Community safety chiefs in appeal to parentsPublished Monday, 13th July 2020
Parents are being urged to ensure they know where their children are following a spate of deliberate fires and anti-social behaviour at parks and open spaces in Hartlepool.
The appeal has been issued by the multi-agency Hartlepool Community Safety Team which comprises staff from Cleveland Police, Hartlepool Borough Council and Cleveland Fire Brigade.
Recent incidents include:
- Young people drinking, setting fires and shooting at electricity power cables with an air rifle while camping out at Summerhill Country Park.
- A number of suspected “school leaver” parties at the 100-acre site, with one resulting in rubbish - including canisters of nitrous oxide - that filled seven bin bags.
- Vandalism to a hand sanitiser gel dispenser and a fire in a hand basin at public toilets in Rossmere Park – just hours after they re-opened as part of the easing of COVID-19 lockdown restrictions.
- Damage to a hand sanitiser gel dispenser at public toilets in Ward Jackson Park which had also just re-opened.
- Damage to newly-erected tennis court nets at Seaton Park by young people who keep sitting on them.
Chief Inspector Peter Graham from the Hartlepool Community Safety Team said: “We want to send out a clear message that we are not prepared to tolerate this situation.
“Young people found to be causing problems will be spoken to initially and warned about their behaviour. However, if their behaviour does not improve then formal enforcement action will follow, including the use of Acceptable Behaviour Agreements – the terms of which can exclude a young person from a particular area of the town – and, ultimately, prosecution.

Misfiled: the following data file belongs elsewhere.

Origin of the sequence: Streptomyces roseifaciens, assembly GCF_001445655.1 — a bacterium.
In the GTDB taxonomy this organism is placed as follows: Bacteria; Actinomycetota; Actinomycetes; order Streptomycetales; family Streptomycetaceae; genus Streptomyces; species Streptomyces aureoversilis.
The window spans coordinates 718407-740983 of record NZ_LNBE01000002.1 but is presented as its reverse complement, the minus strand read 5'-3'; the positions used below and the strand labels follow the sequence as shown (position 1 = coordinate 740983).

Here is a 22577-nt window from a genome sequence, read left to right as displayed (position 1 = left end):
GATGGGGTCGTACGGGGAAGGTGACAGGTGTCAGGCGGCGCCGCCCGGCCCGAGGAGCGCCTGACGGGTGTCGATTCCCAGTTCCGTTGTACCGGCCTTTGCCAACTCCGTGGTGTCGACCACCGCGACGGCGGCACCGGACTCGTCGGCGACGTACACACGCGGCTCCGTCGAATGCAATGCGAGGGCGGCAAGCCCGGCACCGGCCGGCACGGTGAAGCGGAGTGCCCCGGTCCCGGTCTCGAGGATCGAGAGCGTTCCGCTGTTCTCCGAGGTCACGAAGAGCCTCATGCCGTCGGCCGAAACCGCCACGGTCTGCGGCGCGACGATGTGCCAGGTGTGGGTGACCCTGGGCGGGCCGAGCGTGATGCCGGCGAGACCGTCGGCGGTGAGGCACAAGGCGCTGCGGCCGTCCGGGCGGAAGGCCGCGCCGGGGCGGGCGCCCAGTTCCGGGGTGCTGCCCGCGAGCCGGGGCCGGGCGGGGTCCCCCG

“We would ask parents to support us by making sure they know where their children are and what they are doing.”
Anyone with information about deliberate fires and anti-social behaviour can call Cleveland Police on 101 or email email@example.com They can also report issues anonymously to Crimestoppers on 0800 555 111.
Cleveland Fire Brigade statistics show that they responded to 40 small fires between June 1st and 28th, and 36 of them were started deliberately.
Darren Lane, the brigade’s Community Liaison Officer, said, “Deliberate fires cost Hartlepool communities over £2.9 million in 2018/19. Hartlepool has lots of beautiful outdoor spaces for everyone and we want to keep it that way.
“Fire-related anti-social behaviour will not be tolerated – this includes setting deliberate fires and violence to our staff. Make sure this summer you know where your youngsters are and they have plenty to keep them occupied.
“It is widely recognised that signs of fire-setting at an early age can lead to more serious crime in later in life. Contact our Fire Education Team at firstname.lastname@example.org if you think your child has an issue.”